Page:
Asked if it was "necessary" to bring at least one of Garçon or Jackson back, Gruden bristled. 

"Would never say necessary. I’d love to have them both back, I'd love to have one back. If we are unfortunate enough to lose them both, I'm not gonna blink."

The coach explained the team has a good crop of young pass catchers already on the roster. 

"I do feel very good about Jamison Crowder, Ryan Grant, Josh Doctson. I love the fact that Mo Harris got a lot of work in, he’s gonna develop."

The coach should feel good about the young receivers, their development is part of his job. Crowder looks like a future star in the slot. Still, Jackson and Garçon accounted for more than 40 percent of Kirk Cousins' passing yards in 2016. That's a lot of yardage to lose. 

Of course, Doctson's development will be a major theme this offseason. A first-round pick in 2016, the Redskins got next to nothing from him as a rookie as he dealt with an Achilles injury. A healthy 6-foot-2 Doctson could offset some of the lost productivity that would come with the departure of Jackson or Garçon.

And then there is always free agency. It's entirely possible Washington could sign another, perhaps cheaper, wideout on the marketplace should they lose two the same way. Gruden said the team has 'other free agents' the team could pursue.

"We have Plan B's and Plan C's ready to go," Gruden said. 

<<<LOOKING AT REDSKINS DRAFT PROSPECTS>>>

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The Redskins aren't willing to trade Kirk Cousins unless they are

The Redskins aren't willing to trade Kirk Cousins unless they are

Shortly after Kirk Cousins got the exclusive franchise tag from the Redskins on Saturday, two sort of conflicting reports. One, from Ian Rapoport of NFL.com, was that Cousins “is not going anywhere” and a trade is essentially off the table. Mike Florio of Pro Football talk, quoting “a source familiar with the dynamics of the situation” reported that the Redskins would have to be “blown away” by a trade offer in order to pull the trigger on a deal.

RELATED: NFL Mock Draft Version 4.0

On the face of it, the reports conflict. One says that Cousins is available, the other says that he isn’t. But that valuation of them assumes the sources for these reports were intent on putting out the truth. The fact is that Cousins is very much available for the right offer.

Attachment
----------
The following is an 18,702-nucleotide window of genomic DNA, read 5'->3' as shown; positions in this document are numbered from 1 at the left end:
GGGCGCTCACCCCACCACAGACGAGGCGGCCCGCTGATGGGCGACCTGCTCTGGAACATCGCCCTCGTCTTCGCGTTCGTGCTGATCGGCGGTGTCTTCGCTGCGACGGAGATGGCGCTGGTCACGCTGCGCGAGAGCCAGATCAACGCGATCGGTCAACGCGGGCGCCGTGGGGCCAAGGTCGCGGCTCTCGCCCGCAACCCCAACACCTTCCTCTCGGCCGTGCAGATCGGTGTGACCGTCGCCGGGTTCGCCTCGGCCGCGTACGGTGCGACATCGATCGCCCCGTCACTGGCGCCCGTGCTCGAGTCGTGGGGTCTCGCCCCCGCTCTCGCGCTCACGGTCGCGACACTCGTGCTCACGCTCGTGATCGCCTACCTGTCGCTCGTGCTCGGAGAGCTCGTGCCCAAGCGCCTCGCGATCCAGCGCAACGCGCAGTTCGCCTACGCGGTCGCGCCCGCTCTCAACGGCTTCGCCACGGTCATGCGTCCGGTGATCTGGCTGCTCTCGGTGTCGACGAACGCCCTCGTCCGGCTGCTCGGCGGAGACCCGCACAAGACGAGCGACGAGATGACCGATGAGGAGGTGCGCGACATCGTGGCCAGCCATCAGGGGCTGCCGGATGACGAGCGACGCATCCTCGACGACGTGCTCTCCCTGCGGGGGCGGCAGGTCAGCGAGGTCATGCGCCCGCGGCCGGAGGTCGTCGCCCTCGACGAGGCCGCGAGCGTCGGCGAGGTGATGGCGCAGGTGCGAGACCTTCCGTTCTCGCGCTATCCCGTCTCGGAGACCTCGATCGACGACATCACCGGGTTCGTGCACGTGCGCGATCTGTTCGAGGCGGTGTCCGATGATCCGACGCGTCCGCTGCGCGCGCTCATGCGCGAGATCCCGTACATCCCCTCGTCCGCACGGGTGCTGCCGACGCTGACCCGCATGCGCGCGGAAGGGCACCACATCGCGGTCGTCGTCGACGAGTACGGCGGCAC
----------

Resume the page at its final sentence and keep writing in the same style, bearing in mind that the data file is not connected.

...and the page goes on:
A conversation along the lines of this one could well take place in Indianapolis this week:

“How much do you want for your house?”

“It’s not for sale.”

“No, really, how much do you want.”

“Really, it’s not for sale.”

“I’ll give you $50,000 over whatever it gets appraised for.”

“Sold!”

In short, you don’t need to have a “for sale” sign up in front of something to sell it. In fact, sometimes it’s better to act as though you have no intention of selling whatever it is. That can intrigue potential buyers even more.

The analogy falters a bit as it seems that the Redskins are unlikely to get a premium over whatever Cousins’ valuation on the open market might be. The receiving team will have to give the QB a massive contract. In addition, a team that wants Cousins is likely to be able to get him with no compensation in a year, when Cousins is likely to be an unfettered free agent. But you get the idea.

More Redskins: What happens next with Cousins?

The message from the Redskins is, don’t come at us with a couple of mid rounders. There is some point where the compensation for giving up Cousins a year earlier than they might have to isn’t enough. It literally would be better to rent Cousins for one more season than get, say, a third-round pick with a 2018 fifth thrown in.

That being said, they are not going to get the RG3 type haul—three firsts and a second—in exchange for Cousins. The likely would accept something south of that in exchange for Cousins’ rights.

So, he’s not available at any price—unless the price is right.

Stay up to date on the Redskins! Rich Tandler covers the team 365 days a year. Like his Facebook page Facebook.com/TandlerCSN and follow him on Twitter @Rich_TandlerCSN.